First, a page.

In California, pedestrians in crosswalks typically have the right of way. Drivers, of course, do not always respect this right. According to reporting from ABC News, a Los Angeles man almost died recently when a hit-and-run driver allegedly ignored his right of way and hit him in the crosswalk.
Hit-and-run drivers may want to avoid the financial consequences of their actions. They may also be trying to dodge criminal charges. Either way, officers have a variety of options for tracking down hit-and-run drivers.
The accident scene
Accident scenes are often full of forensic evidence that is useful in finding hit-and-run drivers. For example, a vehicle’s license plate may detach and remain at the scene. Even if that does not happen, pieces of the car are likely to stay behind. Accident investigators can use paint chips, vehicle debris, tire marks and other pieces of evidence to identify involved vehicles.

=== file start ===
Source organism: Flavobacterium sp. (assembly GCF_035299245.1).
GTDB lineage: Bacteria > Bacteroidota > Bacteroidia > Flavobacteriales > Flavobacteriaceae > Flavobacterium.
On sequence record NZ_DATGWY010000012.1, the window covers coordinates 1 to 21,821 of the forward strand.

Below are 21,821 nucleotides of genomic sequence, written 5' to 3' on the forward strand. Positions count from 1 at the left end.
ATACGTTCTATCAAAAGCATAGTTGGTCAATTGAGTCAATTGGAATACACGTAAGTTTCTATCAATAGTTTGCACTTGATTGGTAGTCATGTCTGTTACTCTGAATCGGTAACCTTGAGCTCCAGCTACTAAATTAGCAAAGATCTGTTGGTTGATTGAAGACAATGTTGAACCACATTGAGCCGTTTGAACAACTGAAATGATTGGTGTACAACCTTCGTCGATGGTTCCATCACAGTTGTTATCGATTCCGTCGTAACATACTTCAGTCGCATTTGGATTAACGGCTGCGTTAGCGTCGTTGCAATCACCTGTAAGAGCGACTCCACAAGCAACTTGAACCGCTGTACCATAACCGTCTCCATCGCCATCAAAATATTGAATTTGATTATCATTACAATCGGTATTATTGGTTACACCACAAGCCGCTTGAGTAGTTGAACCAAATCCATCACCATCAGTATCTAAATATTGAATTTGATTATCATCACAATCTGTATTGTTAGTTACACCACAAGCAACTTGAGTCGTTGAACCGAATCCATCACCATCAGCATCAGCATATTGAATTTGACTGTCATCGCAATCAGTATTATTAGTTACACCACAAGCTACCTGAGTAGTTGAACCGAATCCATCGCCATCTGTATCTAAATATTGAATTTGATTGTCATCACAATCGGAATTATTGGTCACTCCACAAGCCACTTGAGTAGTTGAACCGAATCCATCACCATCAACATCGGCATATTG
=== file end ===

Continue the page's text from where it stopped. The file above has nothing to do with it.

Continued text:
While some hit-and-run accidents happen on quiet roadways, many others occur on crowded roads. Immediately after a hit-and-run collision, officers are likely to look for witnesses. These may include other drivers and pedestrians. Witnesses may give accurate descriptions of the accident, the vehicle and even the driver.
For decades, shopping centers and government buildings have had surveillance cameras. Nowadays, many homeowners also have installed doorbell cameras or other types of cameras. If officers can find footage of the accident or the driver’s escape, they are likely to have an easier time locating the driver.
While not knowing who caused the hit-and-run accident that left a loved one with serious injuries can be frustrating, Californians should not lose faith. Ultimately, when officers find the driver, victims may be able to pursue substantial financial compensation.